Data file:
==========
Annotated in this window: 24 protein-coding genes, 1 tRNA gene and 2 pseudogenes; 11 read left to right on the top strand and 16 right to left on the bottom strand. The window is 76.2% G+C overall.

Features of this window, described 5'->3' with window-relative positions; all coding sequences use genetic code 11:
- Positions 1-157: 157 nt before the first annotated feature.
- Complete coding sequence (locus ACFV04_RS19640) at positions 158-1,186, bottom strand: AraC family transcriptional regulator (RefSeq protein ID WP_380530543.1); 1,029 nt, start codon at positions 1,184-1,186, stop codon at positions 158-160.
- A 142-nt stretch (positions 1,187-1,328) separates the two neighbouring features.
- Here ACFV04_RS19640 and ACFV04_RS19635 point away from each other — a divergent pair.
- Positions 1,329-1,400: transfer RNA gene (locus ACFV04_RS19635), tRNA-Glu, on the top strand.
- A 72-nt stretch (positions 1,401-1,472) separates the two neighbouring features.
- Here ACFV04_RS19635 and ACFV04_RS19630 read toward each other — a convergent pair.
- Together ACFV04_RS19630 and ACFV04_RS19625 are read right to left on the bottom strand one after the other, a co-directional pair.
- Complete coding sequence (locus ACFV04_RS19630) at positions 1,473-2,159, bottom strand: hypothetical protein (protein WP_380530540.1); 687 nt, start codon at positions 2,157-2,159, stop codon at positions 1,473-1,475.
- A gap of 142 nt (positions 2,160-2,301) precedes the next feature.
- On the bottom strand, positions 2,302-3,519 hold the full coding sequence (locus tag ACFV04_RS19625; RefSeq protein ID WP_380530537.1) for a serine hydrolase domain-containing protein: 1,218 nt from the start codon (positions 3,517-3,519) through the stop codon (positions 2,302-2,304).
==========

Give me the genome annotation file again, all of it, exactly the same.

Annotated in this window: 24 protein-coding genes, 1 tRNA gene and 2 pseudogenes; 11 read left to right on the top strand and 16 right to left on the bottom strand. The window is 76.2% G+C overall.

Features of this window, described 5'->3' with window-relative positions; all coding sequences use genetic code 11:
- Positions 1-157: 157 nt before the first annotated feature.
- Complete coding sequence (locus ACFV04_RS19640) at positions 158-1,186, bottom strand: AraC family transcriptional regulator (RefSeq protein ID WP_380530543.1); 1,029 nt, start codon at positions 1,184-1,186, stop codon at positions 158-160.
- A 142-nt stretch (positions 1,187-1,328) separates the two neighbouring features.
- Here ACFV04_RS19640 and ACFV04_RS19635 point away from each other — a divergent pair.
- Positions 1,329-1,400: transfer RNA gene (locus ACFV04_RS19635), tRNA-Glu, on the top strand.
- A 72-nt stretch (positions 1,401-1,472) separates the two neighbouring features.
- Here ACFV04_RS19635 and ACFV04_RS19630 read toward each other — a convergent pair.
- Together ACFV04_RS19630 and ACFV04_RS19625 are read right to left on the bottom strand one after the other, a co-directional pair.
- Complete coding sequence (locus ACFV04_RS19630) at positions 1,473-2,159, bottom strand: hypothetical protein (protein WP_380530540.1); 687 nt, start codon at positions 2,157-2,159, stop codon at positions 1,473-1,475.
- A gap of 142 nt (positions 2,160-2,301) precedes the next feature.
- On the bottom strand, positions 2,302-3,519 hold the full coding sequence (locus tag ACFV04_RS19625; RefSeq protein ID WP_380530537.1) for a serine hydrolase domain-containing protein: 1,218 nt from the start codon (positions 3,517-3,519) through the stop codon (positions 2,302-2,304).